Wow, brave soul! You purchased a living dinosaur that will outlive you and probably outgrow you. ;)

    Pyramiding is what happens to their shell when they are improperly fed. Basically the shell starts to deform and degrade and each scale starts to look like a pyramid. It is probably worth a trip to the vet if one of them is already showing signs of this. Im not sure by your description if that is the case, so what do you mean by bumpy?

    As for your calcium supplement, just check it to make sure there is no phosphorous in it. They need LOTS of calcium and but they pretty much get all the phosphorous they need from the food you feed them.

    Regarding the diet, you need to get them other foods besides what you are feeding them. Butter lettuce, and pretty much all lettuces, are really devoid of nutrition. They are pretty much just water. They also contain very little fiber, which these guys need lots of. They need grass/hay. Depending on where you live, you should be able to find it at a place that sells horse feed. You can supplement it with things like kale and collard greens when they are small. Feeding them once a day is fine, maybe even too much, depending on how much you are giving them. Overfeeding is the larger issue with these creatures, as with most reptiles. You can feed them every other day and that should be fine.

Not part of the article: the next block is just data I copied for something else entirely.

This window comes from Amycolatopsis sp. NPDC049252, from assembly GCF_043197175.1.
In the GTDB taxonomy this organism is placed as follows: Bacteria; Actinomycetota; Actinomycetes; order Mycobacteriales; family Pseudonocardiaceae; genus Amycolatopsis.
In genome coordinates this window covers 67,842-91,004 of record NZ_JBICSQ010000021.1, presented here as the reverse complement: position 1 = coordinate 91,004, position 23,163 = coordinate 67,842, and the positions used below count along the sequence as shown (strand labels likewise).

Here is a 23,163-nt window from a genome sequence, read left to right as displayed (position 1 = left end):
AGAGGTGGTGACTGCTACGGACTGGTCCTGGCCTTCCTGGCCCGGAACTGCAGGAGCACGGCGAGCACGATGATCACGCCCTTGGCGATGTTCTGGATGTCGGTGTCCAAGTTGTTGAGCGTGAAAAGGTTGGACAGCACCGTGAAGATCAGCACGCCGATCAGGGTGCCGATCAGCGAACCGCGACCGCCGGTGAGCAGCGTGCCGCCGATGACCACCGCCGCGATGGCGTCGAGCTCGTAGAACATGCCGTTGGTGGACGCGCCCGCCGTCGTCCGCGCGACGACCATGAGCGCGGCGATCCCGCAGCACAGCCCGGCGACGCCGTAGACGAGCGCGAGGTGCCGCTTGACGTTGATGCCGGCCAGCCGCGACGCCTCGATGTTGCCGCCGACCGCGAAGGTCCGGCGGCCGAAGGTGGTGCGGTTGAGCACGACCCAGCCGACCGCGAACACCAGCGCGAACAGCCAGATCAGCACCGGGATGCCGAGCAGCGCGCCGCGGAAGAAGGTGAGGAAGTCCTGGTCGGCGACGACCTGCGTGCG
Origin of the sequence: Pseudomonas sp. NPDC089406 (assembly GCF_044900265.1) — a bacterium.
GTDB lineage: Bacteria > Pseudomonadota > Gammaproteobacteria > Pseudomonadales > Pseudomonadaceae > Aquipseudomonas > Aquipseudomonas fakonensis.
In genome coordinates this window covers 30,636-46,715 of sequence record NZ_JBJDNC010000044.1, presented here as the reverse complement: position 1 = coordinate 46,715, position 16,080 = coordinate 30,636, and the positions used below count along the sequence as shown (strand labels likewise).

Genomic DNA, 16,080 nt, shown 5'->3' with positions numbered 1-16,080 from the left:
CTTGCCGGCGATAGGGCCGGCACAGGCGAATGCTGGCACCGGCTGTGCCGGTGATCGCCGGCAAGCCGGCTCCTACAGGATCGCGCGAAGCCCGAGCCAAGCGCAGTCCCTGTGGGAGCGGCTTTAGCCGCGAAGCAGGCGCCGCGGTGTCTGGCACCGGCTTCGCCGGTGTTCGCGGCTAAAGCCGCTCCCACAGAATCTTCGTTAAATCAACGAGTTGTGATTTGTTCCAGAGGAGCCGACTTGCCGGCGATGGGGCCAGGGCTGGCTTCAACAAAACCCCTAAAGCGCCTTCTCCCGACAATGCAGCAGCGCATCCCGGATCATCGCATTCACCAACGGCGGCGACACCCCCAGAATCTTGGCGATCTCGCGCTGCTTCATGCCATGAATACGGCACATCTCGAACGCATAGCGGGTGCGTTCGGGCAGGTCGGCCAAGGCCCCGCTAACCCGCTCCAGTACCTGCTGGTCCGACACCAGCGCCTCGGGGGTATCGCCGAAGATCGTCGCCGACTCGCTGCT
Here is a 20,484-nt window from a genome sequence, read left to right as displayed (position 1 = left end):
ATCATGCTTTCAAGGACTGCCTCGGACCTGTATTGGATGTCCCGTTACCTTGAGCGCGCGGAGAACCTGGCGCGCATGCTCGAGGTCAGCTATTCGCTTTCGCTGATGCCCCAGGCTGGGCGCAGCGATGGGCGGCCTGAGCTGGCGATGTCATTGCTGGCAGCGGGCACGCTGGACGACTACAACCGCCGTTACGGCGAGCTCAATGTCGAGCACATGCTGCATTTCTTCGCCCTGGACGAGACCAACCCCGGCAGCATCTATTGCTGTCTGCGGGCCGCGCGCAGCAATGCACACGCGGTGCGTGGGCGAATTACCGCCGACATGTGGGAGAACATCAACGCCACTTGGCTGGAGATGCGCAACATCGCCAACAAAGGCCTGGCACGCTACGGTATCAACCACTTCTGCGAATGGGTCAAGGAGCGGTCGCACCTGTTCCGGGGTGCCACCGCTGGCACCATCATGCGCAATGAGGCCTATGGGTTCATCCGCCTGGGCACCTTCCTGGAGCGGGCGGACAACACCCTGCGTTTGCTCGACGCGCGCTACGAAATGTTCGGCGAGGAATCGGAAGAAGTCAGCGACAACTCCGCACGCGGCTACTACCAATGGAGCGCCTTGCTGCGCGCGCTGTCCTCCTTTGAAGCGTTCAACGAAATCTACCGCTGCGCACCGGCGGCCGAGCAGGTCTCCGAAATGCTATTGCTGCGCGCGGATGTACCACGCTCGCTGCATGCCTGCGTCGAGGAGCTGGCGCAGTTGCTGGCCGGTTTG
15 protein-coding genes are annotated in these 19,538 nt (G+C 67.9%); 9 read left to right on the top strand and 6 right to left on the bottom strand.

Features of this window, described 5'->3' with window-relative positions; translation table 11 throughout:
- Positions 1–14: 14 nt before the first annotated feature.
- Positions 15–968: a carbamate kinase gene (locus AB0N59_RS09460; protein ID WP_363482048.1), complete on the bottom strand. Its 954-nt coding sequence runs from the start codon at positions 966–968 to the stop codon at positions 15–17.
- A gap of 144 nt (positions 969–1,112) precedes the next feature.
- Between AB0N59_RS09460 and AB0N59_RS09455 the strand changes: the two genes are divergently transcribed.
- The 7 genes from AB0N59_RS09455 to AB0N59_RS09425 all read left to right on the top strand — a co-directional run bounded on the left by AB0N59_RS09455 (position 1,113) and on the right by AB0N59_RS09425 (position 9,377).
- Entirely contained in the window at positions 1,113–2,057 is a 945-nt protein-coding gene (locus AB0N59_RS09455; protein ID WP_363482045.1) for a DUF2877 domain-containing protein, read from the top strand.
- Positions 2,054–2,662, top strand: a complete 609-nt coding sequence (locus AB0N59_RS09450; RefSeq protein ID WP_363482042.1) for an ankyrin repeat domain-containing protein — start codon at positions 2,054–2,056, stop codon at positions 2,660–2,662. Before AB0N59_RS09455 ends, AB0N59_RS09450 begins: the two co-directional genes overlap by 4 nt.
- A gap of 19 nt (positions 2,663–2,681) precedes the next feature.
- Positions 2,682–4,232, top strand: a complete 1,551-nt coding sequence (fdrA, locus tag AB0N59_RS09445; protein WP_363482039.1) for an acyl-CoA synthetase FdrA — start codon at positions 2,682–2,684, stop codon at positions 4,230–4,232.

Do you have a good source of UVB for them? That is very important for these guys. They grow quickly and with a lot of shell, so that means they have to be able to use that calcium you are giving them.

    From what I understand its pretty hard to sex them at that age, but if the vet did it then I suppose its possible.
     
  5. justor

    justor Elite Member

    I believe hydration and humidity play a role in pyramiding as well. Owners who keep their hatchling sulcatas in moist conditions tend to experience less pyramiding. The thing about that though, is that they must be kept warm at all times. Excess moisture + too low temperatures = respiratory infection. I would recommend you switch your substrate to something that will hold moisture better, and allow for burrowing. a mixture of sand and soil/eco earth should be good.
     
  6. lorir

    lorir New Member